Canada Border Services Agency workers reach tentative deal: union

By Patricia D'Cunha

More than 9,000 Canada Border Services Agency (CBSA) workers have reached a tentative agreement, their union says.

Workers were initially set to start job action on June 7, but it was postponed after an agreement was reached to extend mediation talks. The union then set a new strike deadline for Friday.

“Our bargaining team has been working around the clock to secure the best contract for our members,” Sharon DeSousa, national president of Public Service Alliance of Canada, stated in a release. “This is a well-deserved victory for our members at CBSA who safeguard our nation’s borders and ensure the safety and security of all Canadians.”

The key issues for bargaining included pay parity with other law enforcement agencies, remote work options, and pension benefits.

“This tentative agreement demonstrates that the best agreements are always reached at the bargaining table. Border Services employees are critical to the safety and security of our borders and this tentative agreement recognizes the importance of that work while remaining reasonable for taxpayers,” Treasury Board President Anita Anand said in a statement.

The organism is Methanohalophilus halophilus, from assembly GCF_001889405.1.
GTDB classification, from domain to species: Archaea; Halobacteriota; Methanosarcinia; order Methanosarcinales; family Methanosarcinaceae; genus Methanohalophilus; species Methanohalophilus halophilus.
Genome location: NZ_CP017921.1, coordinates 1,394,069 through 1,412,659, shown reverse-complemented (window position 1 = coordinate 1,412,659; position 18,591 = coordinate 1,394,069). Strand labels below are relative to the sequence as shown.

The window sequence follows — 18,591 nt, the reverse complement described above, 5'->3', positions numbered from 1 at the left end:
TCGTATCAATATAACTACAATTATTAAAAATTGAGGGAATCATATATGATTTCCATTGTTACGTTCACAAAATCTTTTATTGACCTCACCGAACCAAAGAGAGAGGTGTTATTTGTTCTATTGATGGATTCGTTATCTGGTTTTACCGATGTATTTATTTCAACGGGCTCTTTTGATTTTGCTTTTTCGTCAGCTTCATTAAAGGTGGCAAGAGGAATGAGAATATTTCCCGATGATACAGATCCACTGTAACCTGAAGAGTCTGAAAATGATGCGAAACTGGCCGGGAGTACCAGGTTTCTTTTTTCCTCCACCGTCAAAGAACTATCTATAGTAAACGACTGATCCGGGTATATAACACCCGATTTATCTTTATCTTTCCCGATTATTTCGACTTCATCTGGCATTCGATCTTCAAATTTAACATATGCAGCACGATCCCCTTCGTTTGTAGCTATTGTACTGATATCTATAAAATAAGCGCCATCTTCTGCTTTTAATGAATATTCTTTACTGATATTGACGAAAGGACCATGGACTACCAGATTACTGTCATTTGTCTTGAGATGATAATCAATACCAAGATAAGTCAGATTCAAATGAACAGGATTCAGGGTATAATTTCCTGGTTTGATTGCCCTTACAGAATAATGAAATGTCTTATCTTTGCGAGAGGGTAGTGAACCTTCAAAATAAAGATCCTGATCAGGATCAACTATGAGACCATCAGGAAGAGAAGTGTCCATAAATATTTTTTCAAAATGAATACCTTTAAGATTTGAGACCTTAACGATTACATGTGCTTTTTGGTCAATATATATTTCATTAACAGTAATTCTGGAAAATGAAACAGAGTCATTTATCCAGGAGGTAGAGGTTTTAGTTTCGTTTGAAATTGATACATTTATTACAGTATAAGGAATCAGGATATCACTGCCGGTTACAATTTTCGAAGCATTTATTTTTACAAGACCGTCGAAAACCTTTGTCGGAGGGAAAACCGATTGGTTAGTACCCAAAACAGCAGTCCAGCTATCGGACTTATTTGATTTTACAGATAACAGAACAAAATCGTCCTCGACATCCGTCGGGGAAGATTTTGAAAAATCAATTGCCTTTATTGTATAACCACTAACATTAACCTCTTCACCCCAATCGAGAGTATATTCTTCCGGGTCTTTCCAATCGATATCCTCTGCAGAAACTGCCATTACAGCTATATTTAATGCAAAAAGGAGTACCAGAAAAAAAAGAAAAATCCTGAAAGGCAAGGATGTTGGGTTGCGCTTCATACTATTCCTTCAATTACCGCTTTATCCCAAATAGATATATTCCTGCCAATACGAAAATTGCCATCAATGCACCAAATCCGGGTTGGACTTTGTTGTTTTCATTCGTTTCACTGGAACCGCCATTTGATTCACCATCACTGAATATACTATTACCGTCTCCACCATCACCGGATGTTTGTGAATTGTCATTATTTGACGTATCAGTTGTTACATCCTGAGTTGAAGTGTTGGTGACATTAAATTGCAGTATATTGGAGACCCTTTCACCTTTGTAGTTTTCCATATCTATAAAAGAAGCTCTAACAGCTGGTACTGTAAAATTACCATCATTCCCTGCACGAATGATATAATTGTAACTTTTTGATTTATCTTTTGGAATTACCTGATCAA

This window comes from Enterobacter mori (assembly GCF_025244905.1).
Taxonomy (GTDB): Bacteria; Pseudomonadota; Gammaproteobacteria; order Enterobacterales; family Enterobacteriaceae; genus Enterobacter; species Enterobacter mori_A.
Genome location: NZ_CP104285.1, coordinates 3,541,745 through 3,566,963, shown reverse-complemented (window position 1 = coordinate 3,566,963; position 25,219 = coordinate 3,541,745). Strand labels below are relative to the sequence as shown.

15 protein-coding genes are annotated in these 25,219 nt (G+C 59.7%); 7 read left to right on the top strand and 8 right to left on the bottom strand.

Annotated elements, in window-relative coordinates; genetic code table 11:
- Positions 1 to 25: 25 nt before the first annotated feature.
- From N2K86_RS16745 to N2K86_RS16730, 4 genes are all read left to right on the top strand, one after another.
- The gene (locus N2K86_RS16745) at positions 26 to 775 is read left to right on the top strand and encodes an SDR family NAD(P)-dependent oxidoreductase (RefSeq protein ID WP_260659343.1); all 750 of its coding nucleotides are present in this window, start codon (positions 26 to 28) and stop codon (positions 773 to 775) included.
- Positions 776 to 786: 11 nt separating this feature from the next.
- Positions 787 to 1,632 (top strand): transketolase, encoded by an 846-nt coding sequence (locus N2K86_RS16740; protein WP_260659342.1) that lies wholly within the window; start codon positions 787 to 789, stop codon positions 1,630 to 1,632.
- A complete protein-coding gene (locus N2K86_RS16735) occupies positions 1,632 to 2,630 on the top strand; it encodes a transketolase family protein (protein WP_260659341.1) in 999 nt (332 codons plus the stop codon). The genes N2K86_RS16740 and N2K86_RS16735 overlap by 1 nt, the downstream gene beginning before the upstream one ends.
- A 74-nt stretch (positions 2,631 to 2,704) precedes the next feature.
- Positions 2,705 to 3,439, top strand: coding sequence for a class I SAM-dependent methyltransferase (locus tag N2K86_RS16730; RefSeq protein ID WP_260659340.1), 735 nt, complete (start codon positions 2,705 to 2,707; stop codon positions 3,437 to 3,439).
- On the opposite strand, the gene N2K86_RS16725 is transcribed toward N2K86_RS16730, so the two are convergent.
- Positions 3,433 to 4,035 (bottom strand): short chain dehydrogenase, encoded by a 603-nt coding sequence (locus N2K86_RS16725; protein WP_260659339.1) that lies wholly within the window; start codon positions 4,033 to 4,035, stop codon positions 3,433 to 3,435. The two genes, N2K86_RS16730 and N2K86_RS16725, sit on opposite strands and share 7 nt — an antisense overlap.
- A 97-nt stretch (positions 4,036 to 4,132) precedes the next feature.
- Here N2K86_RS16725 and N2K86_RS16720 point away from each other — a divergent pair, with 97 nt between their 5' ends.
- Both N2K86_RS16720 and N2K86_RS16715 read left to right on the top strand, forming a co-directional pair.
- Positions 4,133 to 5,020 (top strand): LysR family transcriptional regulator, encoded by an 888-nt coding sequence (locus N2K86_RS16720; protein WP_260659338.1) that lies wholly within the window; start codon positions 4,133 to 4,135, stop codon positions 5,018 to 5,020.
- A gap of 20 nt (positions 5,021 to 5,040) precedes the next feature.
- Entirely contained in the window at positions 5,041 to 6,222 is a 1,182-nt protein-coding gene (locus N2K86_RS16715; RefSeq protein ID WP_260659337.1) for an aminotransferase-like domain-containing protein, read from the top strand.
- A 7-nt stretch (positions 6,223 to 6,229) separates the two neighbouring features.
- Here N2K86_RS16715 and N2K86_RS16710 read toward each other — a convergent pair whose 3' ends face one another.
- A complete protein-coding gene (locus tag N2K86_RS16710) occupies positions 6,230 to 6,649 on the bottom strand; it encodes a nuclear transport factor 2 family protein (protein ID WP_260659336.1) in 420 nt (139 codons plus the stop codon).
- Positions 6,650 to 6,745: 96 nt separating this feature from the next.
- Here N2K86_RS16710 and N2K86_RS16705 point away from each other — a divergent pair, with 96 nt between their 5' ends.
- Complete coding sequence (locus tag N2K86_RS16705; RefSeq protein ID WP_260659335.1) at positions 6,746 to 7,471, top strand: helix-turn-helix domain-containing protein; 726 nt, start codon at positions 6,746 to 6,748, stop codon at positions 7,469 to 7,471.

The union said details of the tentative deal will be released once it shared with members on Thursday. Members still need to vote to ratify the deal.

The government said 90 per cent of front-line border officers are designated as essential, which means if workers did strike they wouldn’t have been able to walk off the job. However, they could work-to-rule, which could have brought trade to a standstill and cause hours of delays for travellers trying to cross the border into Canada.

A similar strike three years ago nearly brought commercial border traffic to a standstill and caused major delays across the country.

With files from Michael Talbot, CityNews; and The Canadian Press

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